P&S (say, in the Canon A620 category.)

I do a fair amount of long-distance backcountry hiking,
where every gram counts. For that, it's the A620, not
the SLR.

For a day hike or a simple overnight hike, I'd consider
the SLR. Truth be known, the A620 is nearly 12 oz. and
I've considered downgrading to a camera that's closer
to the 5 oz range.

The other consideration is that the small camera can
be carried in a pouch on a shoulder strap of the pack,
so that it's always accessible. The SLR would be
unwieldy, and would have to be carried either inside
the pack or at the very least in an outside pocket.

FWIW, here's an A620 image taken on the final
descent of my last long hike on the Appalachian
Trail... the view is looking straight down the trail,
toward the Lehigh River in Pennsylvania.

<http://www.terrapinphoto.com/lehigh.jpg>


rafe b
www.terrapinphoto.com
 
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ASAAR
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      07-22-2007
On Sun, 22 Jul 2007 12:48:49 -0400, Raphael Bustin wrote:

>> It should take only a few minutes using a DSLR (virtually *any*
>> DSLR) to discover Powershot limitations that are unacceptable. I
>> still like my Powershot very much, but use it only where its
>> limitations won't get in the way of getting the shots that I want.
>> For those that have never used DSLRs, if your advice influences them
>> to avoid getting and using one, you will have done them a great
>> disservice.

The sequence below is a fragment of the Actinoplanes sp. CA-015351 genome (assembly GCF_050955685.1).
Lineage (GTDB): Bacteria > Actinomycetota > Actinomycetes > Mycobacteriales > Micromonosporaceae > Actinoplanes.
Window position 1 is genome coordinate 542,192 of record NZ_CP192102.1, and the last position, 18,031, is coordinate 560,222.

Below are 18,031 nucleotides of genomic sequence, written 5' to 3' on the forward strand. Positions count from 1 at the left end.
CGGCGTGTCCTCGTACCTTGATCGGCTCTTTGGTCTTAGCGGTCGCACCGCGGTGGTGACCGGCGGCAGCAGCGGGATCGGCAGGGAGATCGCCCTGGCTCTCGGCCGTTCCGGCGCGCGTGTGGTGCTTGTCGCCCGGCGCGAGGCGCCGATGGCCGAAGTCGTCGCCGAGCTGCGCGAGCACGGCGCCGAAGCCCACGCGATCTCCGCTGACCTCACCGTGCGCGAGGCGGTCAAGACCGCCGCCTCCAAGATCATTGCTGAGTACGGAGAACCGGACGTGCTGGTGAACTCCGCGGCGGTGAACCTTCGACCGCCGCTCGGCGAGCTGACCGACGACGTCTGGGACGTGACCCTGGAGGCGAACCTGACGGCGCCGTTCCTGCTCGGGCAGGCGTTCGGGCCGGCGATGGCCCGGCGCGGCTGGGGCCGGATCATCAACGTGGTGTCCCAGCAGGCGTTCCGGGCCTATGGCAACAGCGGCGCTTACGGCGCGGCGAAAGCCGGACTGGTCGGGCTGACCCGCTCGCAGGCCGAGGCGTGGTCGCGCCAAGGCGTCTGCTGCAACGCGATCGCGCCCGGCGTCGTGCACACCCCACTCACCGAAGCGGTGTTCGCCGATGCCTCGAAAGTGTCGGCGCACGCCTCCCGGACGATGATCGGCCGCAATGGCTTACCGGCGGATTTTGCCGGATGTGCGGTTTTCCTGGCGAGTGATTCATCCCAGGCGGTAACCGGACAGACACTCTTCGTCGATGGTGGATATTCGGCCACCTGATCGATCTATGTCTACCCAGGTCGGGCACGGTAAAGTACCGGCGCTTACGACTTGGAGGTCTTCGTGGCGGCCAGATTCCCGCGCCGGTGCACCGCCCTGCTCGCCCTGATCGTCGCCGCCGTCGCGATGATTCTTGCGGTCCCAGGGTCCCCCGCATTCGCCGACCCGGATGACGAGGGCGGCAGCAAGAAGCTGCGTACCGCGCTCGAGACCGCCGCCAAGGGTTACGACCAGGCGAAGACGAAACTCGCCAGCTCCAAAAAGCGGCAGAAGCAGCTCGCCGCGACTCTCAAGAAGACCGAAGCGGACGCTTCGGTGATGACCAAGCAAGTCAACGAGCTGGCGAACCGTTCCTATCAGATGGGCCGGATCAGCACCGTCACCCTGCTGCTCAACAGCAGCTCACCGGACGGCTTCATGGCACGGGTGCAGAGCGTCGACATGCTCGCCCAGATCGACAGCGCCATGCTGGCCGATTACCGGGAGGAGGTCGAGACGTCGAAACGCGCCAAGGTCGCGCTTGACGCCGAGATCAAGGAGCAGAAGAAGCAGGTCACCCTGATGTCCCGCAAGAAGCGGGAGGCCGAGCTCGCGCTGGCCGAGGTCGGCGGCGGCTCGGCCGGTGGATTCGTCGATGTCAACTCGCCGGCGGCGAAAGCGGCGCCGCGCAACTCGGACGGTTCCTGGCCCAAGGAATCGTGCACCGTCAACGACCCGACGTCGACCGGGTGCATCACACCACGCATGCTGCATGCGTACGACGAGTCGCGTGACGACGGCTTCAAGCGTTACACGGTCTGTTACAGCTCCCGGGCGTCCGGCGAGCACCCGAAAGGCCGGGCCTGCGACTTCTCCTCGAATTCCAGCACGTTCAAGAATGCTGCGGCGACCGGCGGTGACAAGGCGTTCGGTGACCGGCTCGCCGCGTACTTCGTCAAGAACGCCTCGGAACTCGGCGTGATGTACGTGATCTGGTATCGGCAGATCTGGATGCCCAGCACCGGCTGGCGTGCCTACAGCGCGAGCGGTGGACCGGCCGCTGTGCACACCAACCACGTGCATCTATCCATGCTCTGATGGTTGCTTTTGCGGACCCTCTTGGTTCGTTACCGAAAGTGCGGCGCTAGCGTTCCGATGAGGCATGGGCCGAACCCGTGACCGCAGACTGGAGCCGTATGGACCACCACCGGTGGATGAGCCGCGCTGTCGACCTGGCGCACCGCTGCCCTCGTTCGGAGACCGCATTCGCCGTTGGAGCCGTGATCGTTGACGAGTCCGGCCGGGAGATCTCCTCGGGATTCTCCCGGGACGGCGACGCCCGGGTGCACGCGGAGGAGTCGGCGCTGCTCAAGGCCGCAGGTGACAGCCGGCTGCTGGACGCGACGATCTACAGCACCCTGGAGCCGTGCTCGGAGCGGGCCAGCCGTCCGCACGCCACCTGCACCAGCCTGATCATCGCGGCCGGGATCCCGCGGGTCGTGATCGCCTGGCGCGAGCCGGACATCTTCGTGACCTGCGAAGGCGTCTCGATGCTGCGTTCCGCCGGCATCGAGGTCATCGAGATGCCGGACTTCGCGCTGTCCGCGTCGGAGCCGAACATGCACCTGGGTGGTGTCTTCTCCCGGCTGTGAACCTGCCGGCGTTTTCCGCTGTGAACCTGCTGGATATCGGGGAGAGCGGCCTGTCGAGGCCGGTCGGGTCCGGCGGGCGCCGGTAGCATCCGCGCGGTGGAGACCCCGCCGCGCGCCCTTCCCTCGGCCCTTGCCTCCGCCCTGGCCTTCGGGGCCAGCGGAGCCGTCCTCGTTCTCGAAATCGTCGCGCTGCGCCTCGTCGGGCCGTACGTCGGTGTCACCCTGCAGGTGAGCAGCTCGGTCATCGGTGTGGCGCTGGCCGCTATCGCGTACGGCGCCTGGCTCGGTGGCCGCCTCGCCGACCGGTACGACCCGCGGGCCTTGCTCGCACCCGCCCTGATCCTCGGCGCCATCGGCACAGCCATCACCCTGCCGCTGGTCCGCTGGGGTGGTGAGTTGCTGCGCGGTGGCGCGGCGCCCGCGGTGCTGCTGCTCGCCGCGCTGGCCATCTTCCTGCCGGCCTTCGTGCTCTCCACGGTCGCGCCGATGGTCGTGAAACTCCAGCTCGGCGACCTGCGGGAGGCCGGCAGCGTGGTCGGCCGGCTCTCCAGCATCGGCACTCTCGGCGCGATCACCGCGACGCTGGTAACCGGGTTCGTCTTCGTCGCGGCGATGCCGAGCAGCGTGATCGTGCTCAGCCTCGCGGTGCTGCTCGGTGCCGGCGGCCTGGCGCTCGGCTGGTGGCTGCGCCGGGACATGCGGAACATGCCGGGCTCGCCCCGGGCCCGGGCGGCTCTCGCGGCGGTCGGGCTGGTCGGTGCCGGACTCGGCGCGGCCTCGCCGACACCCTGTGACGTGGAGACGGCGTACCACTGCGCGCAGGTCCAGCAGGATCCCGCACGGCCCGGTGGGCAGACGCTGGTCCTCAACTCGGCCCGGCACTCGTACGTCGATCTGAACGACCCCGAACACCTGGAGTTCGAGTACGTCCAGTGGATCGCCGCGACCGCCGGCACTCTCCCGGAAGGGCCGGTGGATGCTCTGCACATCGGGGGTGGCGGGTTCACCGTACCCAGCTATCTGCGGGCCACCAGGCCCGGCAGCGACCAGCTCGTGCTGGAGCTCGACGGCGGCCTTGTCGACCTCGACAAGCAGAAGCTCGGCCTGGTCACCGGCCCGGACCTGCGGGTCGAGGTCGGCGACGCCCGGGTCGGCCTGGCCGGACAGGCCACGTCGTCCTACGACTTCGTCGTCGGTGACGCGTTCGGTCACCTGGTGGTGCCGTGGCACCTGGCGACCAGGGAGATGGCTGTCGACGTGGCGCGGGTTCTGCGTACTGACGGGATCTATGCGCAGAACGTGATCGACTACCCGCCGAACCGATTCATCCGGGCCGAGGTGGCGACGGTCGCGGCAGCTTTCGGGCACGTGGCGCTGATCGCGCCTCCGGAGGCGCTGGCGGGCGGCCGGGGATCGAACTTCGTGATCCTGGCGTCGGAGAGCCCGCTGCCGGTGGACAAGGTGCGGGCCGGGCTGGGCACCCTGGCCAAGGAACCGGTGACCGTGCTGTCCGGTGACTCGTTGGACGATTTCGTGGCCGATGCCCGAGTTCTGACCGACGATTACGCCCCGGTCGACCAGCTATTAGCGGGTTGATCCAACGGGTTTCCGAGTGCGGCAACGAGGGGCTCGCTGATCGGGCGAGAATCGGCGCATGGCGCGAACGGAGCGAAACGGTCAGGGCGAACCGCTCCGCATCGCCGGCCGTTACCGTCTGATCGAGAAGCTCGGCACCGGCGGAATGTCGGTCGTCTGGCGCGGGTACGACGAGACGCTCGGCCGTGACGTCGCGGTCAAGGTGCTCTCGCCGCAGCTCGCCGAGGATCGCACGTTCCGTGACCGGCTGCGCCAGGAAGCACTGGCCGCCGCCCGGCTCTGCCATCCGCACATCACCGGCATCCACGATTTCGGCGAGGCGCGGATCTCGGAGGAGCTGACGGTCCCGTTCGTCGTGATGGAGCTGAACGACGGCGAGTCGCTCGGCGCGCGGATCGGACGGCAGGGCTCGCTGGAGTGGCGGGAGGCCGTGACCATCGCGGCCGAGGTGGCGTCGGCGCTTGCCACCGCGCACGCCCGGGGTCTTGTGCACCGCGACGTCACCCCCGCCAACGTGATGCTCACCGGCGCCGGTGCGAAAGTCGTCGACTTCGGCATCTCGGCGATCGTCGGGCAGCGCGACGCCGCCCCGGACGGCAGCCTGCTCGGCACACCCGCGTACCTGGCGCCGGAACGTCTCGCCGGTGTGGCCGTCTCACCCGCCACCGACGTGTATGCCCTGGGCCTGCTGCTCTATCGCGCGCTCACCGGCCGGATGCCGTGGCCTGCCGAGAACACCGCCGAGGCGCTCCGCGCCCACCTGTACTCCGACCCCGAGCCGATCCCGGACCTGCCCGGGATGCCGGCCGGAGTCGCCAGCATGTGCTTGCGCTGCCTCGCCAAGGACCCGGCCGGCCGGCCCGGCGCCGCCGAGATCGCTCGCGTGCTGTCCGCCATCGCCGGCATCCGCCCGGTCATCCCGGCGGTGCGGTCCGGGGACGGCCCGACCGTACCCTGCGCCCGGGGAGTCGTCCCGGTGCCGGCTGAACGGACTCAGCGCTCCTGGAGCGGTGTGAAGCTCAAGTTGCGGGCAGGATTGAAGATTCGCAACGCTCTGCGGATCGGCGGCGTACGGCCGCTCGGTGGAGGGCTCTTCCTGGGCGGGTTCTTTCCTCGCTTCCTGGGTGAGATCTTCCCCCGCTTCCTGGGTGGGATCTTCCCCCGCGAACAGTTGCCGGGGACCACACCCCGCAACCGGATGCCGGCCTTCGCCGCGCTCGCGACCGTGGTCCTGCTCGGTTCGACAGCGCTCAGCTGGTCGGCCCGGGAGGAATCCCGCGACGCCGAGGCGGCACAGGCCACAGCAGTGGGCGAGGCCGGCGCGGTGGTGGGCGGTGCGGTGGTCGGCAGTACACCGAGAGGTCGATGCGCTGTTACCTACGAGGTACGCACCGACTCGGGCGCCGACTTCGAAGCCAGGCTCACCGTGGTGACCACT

>
>
> Horses for courses and all that.
>
> Any way you slice it, an SLR is heavier and larger than a
> P&S (say, in the Canon A620 category.)
>
> I do a fair amount of long-distance backcountry hiking,
> where every gram counts. For that, it's the A620, not
> the SLR.
>
> For a day hike or a simple overnight hike, I'd consider
> the SLR. Truth be known, the A620 is nearly 12 oz. and
> I've considered downgrading to a camera that's closer
> to the 5 oz range.
>
> The other consideration is that the small camera can
> be carried in a pouch on a shoulder strap of the pack,
> so that it's always accessible. The SLR would be
> unwieldy, and would have to be carried either inside
> the pack or at the very least in an outside pocket.


I completely agree, and in fact my most recent Powershot is the
A620, which goes many places I wouldn't consider bringing my D50.
The D50 was chosen in large part since it was the smallest and
lightest of Nikon's DSLRs still available when the D40 was
introduced. I would have preferred the D40, but I chose the D50 for
its better compatibility with my old, hibernating Nikkor lenses.
The A620, six years more recent than my S10 and S20 Powershots, far
surpasses them in features, image quality, and battery longevity,
yet cost about 1/3 the price. It'll be interesting to see how the
A620 compares with 2012 model Powershots.


> FWIW, here's an A620 image taken on the final
> descent of my last long hike on the Appalachian
> Trail... the view is looking straight down the trail,
> toward the Lehigh River in Pennsylvania.
>
> <http://www.terrapinphoto.com/lehigh.jpg>


Very nice, but can you upload the full, original image? I can't
quite make out the numbers on the auto license plates. <g>